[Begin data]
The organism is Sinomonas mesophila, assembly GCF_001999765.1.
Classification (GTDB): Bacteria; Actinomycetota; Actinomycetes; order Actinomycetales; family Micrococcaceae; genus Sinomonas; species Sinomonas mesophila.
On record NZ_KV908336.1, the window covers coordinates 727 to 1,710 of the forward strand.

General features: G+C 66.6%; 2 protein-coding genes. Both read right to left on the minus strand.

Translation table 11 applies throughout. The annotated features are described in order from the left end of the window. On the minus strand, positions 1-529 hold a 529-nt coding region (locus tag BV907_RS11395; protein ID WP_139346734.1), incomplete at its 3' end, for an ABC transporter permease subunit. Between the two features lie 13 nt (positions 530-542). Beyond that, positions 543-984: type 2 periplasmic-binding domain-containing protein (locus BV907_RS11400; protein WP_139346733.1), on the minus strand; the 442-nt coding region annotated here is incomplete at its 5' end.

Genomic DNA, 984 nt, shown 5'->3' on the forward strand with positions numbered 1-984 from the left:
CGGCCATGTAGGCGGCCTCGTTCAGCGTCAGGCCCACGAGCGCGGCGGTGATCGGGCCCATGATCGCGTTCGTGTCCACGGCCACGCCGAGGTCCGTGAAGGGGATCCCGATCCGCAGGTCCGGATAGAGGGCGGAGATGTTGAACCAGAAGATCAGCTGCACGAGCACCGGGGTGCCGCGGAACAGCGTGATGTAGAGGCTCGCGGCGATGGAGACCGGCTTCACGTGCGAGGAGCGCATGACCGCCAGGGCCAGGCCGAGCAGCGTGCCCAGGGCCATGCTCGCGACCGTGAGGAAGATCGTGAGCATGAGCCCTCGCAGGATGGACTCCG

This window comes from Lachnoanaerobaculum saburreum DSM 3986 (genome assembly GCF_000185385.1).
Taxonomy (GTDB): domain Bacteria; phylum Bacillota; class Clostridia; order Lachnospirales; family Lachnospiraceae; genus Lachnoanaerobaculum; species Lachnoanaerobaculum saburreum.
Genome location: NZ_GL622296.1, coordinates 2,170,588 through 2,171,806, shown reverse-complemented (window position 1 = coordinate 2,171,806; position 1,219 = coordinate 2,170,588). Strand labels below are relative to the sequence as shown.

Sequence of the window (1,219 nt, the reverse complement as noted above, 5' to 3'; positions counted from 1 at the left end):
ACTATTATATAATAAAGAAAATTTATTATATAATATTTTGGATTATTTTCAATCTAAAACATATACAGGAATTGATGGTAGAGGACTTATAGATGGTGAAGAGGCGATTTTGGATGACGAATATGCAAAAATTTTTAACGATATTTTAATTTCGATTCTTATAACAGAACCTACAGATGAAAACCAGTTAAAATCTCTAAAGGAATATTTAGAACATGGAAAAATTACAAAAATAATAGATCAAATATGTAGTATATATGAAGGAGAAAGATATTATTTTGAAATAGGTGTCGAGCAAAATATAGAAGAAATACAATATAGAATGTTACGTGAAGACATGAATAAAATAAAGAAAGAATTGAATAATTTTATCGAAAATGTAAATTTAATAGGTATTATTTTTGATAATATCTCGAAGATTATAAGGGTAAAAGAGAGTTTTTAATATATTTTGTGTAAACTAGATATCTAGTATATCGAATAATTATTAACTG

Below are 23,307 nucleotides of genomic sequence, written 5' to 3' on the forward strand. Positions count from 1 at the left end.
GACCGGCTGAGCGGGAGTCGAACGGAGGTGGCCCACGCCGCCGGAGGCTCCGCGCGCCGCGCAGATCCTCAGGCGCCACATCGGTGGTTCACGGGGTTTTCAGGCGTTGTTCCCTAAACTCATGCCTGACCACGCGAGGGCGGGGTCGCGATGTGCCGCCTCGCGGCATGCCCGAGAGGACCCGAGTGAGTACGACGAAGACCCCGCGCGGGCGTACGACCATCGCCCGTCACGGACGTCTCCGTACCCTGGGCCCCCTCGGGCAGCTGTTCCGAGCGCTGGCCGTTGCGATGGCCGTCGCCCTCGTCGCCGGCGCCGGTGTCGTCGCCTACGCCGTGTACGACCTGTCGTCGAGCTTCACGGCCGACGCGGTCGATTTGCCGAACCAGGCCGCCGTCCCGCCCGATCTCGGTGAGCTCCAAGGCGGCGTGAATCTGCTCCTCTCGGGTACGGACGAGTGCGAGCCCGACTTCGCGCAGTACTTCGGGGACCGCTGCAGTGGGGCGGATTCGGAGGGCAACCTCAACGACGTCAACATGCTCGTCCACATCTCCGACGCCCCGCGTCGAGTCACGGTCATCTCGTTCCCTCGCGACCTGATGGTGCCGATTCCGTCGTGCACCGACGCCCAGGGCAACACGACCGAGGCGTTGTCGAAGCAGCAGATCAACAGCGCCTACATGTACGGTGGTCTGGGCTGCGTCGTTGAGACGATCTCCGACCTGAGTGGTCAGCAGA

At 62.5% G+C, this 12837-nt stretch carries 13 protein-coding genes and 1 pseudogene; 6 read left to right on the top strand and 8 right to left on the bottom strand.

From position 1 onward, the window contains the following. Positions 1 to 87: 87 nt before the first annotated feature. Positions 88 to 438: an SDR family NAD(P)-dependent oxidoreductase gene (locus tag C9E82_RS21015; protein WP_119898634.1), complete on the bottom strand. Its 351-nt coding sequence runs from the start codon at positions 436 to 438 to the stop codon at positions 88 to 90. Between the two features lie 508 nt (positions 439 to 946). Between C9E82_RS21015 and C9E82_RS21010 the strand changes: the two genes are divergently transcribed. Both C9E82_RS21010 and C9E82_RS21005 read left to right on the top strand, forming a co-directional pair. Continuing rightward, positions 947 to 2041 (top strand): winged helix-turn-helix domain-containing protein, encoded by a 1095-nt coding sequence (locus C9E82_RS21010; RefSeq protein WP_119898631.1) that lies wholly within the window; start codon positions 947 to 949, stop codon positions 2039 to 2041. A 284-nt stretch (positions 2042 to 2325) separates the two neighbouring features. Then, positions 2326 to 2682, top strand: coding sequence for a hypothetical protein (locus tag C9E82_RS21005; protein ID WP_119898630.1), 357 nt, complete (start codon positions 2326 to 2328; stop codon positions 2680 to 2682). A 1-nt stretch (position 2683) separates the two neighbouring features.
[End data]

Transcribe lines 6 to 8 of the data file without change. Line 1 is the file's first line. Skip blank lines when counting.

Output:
Genomic DNA, 984 nt, shown 5'->3' on the forward strand with positions numbered 1-984 from the left:
CGGCCATGTAGGCGGCCTCGTTCAGCGTCAGGCCCACGAGCGCGGCGGTGATCGGGCCCATGATCGCGTTCGTGTCCACGGCCACGCCGAGGTCCGTGAAGGGGATCCCGATCCGCAGGTCCGGATAGAGGGCGGAGATGTTGAACCAGAAGATCAGCTGCACGAGCACCGGGGTGCCGCGGAACAGCGTGATGTAGAGGCTCGCGGCGATGGAGACCGGCTTCACGTGCGAGGAGCGCATGACCGCCAGGGCCAGGCCGAGCAGCGTGCCCAGGGCCATGCTCGCGACCGTGAGGAAGATCGTGAGCATGAGCCCTCGCAGGATGGACTCCG

This window comes from Lachnoanaerobaculum saburreum DSM 3986 (genome assembly GCF_000185385.1).